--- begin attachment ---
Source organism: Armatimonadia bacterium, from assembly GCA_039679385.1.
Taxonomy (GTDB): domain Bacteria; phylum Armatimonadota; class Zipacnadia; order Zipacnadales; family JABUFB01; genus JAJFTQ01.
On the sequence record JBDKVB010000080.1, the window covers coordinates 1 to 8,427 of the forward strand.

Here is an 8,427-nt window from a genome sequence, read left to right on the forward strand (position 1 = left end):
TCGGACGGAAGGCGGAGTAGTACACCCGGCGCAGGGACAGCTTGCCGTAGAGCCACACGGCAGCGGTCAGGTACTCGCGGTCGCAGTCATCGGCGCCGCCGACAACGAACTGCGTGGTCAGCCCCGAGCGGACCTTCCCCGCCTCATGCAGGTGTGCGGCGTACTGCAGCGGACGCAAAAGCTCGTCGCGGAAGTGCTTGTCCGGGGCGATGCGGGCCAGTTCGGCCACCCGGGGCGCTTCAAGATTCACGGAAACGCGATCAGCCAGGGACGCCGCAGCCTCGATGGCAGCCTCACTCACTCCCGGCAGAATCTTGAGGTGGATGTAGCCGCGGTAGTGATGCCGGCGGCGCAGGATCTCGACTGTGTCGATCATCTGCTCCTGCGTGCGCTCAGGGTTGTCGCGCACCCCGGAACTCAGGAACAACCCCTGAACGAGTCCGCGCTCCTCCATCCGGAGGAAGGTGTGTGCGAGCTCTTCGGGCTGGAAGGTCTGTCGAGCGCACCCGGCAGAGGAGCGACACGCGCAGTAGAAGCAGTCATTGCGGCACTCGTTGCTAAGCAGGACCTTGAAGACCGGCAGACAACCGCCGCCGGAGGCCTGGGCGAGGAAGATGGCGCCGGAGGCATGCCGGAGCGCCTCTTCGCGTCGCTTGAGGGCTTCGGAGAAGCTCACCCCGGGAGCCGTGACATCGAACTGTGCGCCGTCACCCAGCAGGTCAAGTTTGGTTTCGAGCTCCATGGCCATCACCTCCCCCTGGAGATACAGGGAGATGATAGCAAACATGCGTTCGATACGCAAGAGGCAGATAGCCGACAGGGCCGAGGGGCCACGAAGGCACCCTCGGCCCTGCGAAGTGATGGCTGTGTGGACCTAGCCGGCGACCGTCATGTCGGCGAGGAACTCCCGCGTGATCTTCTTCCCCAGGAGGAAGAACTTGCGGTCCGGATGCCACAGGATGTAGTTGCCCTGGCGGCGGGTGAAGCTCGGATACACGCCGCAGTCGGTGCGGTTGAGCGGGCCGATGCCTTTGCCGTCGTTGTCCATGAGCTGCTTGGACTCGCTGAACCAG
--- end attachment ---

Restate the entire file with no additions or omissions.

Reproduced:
Source organism: Armatimonadia bacterium, from assembly GCA_039679385.1.
Taxonomy (GTDB): domain Bacteria; phylum Armatimonadota; class Zipacnadia; order Zipacnadales; family JABUFB01; genus JAJFTQ01.
On the sequence record JBDKVB010000080.1, the window covers coordinates 1 to 8,427 of the forward strand.

Here is an 8,427-nt window from a genome sequence, read left to right on the forward strand (position 1 = left end):
TCGGACGGAAGGCGGAGTAGTACACCCGGCGCAGGGACAGCTTGCCGTAGAGCCACACGGCAGCGGTCAGGTACTCGCGGTCGCAGTCATCGGCGCCGCCGACAACGAACTGCGTGGTCAGCCCCGAGCGGACCTTCCCCGCCTCATGCAGGTGTGCGGCGTACTGCAGCGGACGCAAAAGCTCGTCGCGGAAGTGCTTGTCCGGGGCGATGCGGGCCAGTTCGGCCACCCGGGGCGCTTCAAGATTCACGGAAACGCGATCAGCCAGGGACGCCGCAGCCTCGATGGCAGCCTCACTCACTCCCGGCAGAATCTTGAGGTGGATGTAGCCGCGGTAGTGATGCCGGCGGCGCAGGATCTCGACTGTGTCGATCATCTGCTCCTGCGTGCGCTCAGGGTTGTCGCGCACCCCGGAACTCAGGAACAACCCCTGAACGAGTCCGCGCTCCTCCATCCGGAGGAAGGTGTGTGCGAGCTCTTCGGGCTGGAAGGTCTGTCGAGCGCACCCGGCAGAGGAGCGACACGCGCAGTAGAAGCAGTCATTGCGGCACTCGTTGCTAAGCAGGACCTTGAAGACCGGCAGACAACCGCCGCCGGAGGCCTGGGCGAGGAAGATGGCGCCGGAGGCATGCCGGAGCGCCTCTTCGCGTCGCTTGAGGGCTTCGGAGAAGCTCACCCCGGGAGCCGTGACATCGAACTGTGCGCCGTCACCCAGCAGGTCAAGTTTGGTTTCGAGCTCCATGGCCATCACCTCCCCCTGGAGATACAGGGAGATGATAGCAAACATGCGTTCGATACGCAAGAGGCAGATAGCCGACAGGGCCGAGGGGCCACGAAGGCACCCTCGGCCCTGCGAAGTGATGGCTGTGTGGACCTAGCCGGCGACCGTCATGTCGGCGAGGAACTCCCGCGTGATCTTCTTCCCCAGGAGGAAGAACTTGCGGTCCGGATGCCACAGGATGTAGTTGCCCTGGCGGCGGGTGAAGCTCGGATACACGCCGCAGTCGGTGCGGTTGAGCGGGCCGATGCCTTTGCCGTCGTTGTCCATGAGCTGCTTGGACTCGCTGAACCAG